Marianne leads a team engaging in efforts to build effective conservation capacity across FFI and our partner network, and developing conservation leadership skills globally. Prior to this, she spent nine years managing the Conservation Leadership Programme, based at BirdLife International. She started her career in the field, undertaking wildlife conflict research and leading community conservation education and awareness activities in Africa. She has an undergraduate degree in geography and an MSc in environmental management. With expertise in capacity building for conservation, facilitation and training - and a love for motivating, and building engagement, enthusiasm and commitment for conservation, Marianne's work allows her to support a huge diversity of inspiring people in their work to protect biodiversity worldwide.
Ally worked in media management and PR for clients including comedians Eddie Izzard and Ed Byrne before becoming Publicity Manager for the Melbourne International Arts Festival. Strategy and communications for conservation organisation Greening Australia and her role as Unit and Company Publicist for production company Roving Enterprises followed, until she was introduced to FFI upon their arrival in Australia in 2008. Ally became a founding board member – until moving to the UK to become the organisation's Communications Manager. Ally is now FFI's Deputy Director of Communications and oversees all communications for FFI globally.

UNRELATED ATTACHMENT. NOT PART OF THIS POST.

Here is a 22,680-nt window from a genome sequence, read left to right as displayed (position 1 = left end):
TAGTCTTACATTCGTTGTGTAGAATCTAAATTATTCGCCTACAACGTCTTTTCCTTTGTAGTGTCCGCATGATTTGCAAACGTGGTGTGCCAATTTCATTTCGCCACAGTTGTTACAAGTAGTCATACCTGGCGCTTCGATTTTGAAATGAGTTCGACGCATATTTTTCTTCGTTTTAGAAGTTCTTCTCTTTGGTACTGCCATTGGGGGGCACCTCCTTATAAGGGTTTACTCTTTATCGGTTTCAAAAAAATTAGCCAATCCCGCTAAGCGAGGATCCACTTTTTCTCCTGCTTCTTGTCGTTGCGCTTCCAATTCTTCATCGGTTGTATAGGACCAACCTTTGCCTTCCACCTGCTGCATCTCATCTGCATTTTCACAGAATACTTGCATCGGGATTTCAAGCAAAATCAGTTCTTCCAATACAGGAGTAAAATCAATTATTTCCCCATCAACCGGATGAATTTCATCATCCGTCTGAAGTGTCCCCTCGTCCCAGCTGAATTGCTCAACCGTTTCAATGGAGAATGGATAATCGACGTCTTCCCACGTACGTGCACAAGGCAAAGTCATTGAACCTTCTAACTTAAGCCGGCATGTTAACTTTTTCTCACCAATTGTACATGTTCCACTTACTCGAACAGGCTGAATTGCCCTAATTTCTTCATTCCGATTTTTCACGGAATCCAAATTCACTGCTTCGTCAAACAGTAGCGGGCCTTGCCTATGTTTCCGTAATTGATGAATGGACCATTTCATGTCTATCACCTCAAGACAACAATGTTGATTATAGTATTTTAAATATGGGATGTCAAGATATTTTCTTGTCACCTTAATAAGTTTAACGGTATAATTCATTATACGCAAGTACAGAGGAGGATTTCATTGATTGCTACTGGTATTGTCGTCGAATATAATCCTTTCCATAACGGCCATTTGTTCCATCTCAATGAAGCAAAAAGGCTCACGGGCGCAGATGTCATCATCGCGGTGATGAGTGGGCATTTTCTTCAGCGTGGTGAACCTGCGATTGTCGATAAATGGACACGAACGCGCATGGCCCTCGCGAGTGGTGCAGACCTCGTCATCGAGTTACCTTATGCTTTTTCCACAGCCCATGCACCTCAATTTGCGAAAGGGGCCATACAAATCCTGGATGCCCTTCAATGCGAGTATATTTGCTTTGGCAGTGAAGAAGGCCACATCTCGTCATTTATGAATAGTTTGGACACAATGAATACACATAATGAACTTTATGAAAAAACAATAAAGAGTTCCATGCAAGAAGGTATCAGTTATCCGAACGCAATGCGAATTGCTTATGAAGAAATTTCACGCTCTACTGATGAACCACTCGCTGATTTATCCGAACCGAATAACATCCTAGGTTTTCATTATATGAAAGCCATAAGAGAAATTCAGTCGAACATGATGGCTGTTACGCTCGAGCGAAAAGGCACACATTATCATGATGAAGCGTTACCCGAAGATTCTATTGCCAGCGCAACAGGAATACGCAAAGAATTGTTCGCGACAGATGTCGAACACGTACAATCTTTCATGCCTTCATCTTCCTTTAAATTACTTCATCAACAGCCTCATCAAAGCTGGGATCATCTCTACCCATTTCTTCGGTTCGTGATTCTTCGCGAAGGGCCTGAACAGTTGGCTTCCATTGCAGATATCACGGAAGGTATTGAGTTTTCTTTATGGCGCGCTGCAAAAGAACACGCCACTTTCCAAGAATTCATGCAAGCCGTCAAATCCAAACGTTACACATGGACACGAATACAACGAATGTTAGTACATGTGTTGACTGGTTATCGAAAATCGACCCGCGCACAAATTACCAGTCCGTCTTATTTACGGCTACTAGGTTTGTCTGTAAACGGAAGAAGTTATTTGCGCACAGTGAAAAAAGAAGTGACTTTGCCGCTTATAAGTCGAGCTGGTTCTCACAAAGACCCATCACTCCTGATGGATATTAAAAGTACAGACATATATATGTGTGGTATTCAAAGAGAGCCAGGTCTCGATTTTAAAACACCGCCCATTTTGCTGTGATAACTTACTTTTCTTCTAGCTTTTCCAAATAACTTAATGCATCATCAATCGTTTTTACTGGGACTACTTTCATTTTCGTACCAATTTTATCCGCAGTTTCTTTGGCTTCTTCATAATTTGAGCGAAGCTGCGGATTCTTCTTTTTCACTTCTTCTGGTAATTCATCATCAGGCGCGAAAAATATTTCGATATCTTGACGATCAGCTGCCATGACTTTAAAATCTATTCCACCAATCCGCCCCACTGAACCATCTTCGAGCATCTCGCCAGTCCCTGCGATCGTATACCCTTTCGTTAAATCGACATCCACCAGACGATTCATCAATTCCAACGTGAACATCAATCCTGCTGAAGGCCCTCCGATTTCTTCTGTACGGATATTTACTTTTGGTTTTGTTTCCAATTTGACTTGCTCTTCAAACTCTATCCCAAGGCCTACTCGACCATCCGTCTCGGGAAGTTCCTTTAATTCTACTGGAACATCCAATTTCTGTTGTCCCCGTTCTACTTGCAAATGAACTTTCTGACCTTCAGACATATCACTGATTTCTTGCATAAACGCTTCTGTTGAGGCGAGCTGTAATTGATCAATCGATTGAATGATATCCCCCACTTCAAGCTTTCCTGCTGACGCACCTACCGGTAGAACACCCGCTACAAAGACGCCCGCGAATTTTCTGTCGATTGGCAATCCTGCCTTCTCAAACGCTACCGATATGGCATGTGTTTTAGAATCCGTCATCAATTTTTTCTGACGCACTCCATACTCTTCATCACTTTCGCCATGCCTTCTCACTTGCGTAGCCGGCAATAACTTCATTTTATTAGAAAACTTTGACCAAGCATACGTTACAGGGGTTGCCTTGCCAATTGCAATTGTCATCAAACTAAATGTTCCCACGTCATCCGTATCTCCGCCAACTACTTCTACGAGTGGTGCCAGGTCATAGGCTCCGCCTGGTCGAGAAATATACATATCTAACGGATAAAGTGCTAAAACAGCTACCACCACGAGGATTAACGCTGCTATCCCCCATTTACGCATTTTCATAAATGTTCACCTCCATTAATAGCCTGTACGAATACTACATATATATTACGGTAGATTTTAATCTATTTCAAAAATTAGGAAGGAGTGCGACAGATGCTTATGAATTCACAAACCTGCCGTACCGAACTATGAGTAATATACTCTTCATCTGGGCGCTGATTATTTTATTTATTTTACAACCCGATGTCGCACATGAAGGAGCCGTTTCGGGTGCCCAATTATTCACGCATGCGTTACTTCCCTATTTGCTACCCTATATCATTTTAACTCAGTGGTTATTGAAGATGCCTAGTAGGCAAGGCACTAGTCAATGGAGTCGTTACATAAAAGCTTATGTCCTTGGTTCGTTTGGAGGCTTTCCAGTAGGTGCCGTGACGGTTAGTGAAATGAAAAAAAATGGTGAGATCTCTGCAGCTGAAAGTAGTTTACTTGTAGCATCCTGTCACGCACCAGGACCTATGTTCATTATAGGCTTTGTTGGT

Paul's key interests are sustainable business and the opportunities for investment in forests as a tool for conservation. Prior to working at FFI he lived and worked in Ecuador and Indonesia looking at a range of issues including oil exploration and palm oil. He also has experience in the UK working with the South Downs National Park Authority, the Environment Agency and recently spent time with F&C asset management and The Body Shop International. He has an MBA from the University of Cambridge, an MSc from King's College London and a BSc from Cardiff University.